CEOs Carry Twice the Burden of Reputation Recovery | AccountingWEB

CEOs Carry Twice the Burden of Reputation Recovery

The burden of responsibility for restoring a company's damaged reputation rests squarely on CEO shoulders, according to global communications consultancy Burson-Marsteller's recent CEO reputation study. When top executives were asked who was responsible for repairing company reputation, executives attributed 68 percent of the responsibility to the CEO and 32 percent to the board of directors. The study was conducted in August by WirthlinWorldwide among Fortune 1000 executives.

"Because CEOs are so strongly linked to corporate reputations, business influencers expect CEOs to take full responsibility for restoring reputation when tarnished," remarked Patrick Ford, chair of Burson-Marsteller's
Corporate/Financial Practice. "Despite greater board oversight today, CEOs are still held more accountable."

The survey also asked top executives which strategies are most effective in the reputation recovery process. An apology from the CEO is considered the first step to recovery. "A CEO apology shows that the company is sincere and takes responsibility," says Dr. Leslie Gaines-Ross, Burson-Marsteller's chief knowledge & research officer and reputation expert. "Apologies build trust among internal and external stakeholders, demonstrate a company's willingness to communicate honestly and openly, and acknowledge that a problem exists. CEOs must initiate the first step in the turnaround."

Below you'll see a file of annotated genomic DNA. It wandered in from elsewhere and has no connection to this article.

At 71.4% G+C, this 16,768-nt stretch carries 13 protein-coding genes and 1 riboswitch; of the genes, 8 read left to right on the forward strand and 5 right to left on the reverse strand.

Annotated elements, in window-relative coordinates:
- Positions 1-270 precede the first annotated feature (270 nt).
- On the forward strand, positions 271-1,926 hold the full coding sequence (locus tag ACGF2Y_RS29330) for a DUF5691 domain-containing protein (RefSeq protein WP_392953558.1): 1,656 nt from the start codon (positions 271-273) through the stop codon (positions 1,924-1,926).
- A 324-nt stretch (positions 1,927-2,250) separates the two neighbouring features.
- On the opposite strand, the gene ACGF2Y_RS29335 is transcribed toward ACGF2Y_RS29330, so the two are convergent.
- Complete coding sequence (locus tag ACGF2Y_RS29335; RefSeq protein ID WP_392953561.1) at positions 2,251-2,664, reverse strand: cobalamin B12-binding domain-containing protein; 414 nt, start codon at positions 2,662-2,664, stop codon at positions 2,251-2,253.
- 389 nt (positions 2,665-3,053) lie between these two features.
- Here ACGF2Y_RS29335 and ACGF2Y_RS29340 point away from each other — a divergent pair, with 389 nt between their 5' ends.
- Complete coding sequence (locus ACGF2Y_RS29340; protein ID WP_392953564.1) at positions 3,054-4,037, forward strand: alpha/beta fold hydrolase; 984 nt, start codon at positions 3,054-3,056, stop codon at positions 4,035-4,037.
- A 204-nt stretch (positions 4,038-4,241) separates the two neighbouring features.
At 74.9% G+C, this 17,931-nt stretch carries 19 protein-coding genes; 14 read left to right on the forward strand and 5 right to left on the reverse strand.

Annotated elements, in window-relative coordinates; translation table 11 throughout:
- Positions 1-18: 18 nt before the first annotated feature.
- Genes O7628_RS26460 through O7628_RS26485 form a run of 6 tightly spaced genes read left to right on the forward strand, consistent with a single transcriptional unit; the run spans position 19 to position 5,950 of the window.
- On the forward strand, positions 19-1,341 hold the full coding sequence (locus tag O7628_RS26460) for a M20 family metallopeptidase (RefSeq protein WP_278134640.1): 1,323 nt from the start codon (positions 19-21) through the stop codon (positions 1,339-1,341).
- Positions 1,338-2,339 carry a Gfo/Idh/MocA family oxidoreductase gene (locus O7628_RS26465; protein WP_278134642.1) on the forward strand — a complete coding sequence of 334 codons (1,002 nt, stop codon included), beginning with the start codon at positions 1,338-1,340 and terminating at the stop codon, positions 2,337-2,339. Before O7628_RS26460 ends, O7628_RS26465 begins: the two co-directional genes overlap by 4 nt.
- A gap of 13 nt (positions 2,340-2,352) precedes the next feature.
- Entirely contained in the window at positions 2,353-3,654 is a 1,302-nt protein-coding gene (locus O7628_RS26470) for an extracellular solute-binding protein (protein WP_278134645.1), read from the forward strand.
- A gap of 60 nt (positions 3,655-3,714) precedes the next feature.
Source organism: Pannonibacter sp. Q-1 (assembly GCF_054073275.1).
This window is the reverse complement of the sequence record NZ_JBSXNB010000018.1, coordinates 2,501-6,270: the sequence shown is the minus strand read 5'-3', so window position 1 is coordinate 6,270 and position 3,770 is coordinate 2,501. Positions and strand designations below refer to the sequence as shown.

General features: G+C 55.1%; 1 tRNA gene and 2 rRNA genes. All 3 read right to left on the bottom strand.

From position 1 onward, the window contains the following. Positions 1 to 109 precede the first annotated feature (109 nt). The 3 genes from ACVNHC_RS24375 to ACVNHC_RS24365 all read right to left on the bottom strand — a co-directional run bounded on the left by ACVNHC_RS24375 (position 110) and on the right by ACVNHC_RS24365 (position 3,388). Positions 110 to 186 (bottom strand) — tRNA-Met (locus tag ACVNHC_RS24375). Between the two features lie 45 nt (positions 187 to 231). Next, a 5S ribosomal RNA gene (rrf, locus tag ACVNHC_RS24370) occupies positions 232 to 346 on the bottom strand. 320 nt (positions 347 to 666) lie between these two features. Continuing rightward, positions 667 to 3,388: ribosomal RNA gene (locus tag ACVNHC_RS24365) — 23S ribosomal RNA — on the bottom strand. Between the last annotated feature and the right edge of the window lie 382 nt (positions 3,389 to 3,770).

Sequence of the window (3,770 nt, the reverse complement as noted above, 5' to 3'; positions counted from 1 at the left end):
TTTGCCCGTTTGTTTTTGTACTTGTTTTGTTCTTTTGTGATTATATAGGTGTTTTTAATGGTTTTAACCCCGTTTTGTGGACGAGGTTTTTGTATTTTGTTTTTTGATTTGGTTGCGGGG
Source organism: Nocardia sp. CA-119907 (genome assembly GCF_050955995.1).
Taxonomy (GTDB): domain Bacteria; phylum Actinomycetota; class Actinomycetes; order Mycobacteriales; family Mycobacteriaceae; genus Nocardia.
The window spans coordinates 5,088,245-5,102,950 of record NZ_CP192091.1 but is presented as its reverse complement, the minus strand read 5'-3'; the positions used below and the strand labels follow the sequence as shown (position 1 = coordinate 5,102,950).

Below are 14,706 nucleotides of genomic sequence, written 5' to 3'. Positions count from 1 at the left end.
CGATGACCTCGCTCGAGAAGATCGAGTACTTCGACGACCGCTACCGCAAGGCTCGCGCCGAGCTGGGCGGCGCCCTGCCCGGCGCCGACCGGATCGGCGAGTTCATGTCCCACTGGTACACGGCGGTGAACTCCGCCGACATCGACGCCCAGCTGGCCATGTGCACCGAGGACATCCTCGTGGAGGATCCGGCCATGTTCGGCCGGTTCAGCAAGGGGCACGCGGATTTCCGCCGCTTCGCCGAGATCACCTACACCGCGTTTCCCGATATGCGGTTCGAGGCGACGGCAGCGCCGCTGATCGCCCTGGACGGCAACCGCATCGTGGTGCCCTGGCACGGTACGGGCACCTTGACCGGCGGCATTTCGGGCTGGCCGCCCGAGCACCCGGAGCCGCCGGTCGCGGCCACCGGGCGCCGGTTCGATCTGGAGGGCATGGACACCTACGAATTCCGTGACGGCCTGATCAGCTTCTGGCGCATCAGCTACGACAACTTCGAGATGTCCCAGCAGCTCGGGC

Following are additional findings on reputation recovery:

  • Although restoring a company's reputation is a monumental task, it is not impossible. In Burson-Marsteller's research, 90 percent of executives believe that a company can restore the luster to a tarnished reputation (vs. 97 percent in 2003).

  • On average, recovery takes four years (4.01 vs. 3.81 in 2003). Executives now recognize that reputation recovery takes slightly longer than they thought one year ago.

  • Despite ongoing headlines about corporate malfeasance, crises do fade with time. Executives believe that it takes nearly three years (2.65 years) for a crisis to fade in most stakeholders' minds.

  • Corporate crises are part of most top executives' business experience.

The majority of executives (67 percent) report having worked for a company or organization that has undergone a crisis that has appeared in the media.

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